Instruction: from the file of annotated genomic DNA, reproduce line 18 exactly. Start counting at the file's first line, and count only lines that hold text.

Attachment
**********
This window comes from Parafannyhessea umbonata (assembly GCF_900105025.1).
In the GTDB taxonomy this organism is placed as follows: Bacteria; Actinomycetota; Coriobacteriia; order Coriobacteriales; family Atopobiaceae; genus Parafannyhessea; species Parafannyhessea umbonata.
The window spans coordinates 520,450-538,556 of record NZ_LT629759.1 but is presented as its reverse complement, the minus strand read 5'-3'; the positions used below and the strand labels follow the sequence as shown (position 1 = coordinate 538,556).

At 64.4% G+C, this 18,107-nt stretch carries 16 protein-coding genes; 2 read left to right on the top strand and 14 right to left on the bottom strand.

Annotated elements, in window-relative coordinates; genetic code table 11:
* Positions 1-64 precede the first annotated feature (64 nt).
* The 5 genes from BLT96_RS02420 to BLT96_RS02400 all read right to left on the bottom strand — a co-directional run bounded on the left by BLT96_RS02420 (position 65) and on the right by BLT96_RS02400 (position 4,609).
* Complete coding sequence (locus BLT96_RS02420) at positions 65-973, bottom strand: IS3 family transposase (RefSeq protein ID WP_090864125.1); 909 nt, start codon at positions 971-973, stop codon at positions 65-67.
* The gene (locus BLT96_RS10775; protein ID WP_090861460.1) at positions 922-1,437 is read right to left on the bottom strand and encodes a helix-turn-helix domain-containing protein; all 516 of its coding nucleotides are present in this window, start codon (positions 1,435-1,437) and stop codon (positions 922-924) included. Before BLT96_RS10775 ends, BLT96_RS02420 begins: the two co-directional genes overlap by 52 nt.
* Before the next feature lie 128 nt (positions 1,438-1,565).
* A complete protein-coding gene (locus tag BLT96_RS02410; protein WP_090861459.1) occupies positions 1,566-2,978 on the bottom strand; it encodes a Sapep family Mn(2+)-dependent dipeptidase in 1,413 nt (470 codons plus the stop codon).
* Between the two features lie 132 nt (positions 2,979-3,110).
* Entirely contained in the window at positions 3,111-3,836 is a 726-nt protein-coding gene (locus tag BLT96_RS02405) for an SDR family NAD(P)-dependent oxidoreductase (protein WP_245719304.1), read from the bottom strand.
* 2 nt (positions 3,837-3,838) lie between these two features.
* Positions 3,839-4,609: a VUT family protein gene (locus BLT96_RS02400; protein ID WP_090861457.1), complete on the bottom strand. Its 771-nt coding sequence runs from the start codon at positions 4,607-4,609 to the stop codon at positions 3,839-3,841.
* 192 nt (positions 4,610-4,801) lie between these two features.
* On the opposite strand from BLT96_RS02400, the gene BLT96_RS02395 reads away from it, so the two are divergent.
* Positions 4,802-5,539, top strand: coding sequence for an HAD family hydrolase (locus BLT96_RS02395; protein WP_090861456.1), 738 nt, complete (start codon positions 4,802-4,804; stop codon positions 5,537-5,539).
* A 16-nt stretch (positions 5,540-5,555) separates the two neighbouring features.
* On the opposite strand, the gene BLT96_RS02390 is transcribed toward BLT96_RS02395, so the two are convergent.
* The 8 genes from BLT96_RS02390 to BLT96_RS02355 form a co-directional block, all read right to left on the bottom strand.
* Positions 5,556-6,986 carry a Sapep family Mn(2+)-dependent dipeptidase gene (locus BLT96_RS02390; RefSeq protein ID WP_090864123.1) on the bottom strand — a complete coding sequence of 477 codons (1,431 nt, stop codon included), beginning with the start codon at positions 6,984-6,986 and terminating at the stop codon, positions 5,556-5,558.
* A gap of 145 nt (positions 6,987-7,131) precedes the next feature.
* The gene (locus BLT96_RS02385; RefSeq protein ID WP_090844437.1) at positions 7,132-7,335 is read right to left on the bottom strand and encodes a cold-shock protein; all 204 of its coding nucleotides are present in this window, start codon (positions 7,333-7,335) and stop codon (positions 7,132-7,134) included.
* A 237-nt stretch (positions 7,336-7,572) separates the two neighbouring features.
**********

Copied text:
* Positions 4,802-5,539, top strand: coding sequence for an HAD family hydrolase (locus BLT96_RS02395; protein WP_090861456.1), 738 nt, complete (start codon positions 4,802-4,804; stop codon positions 5,537-5,539).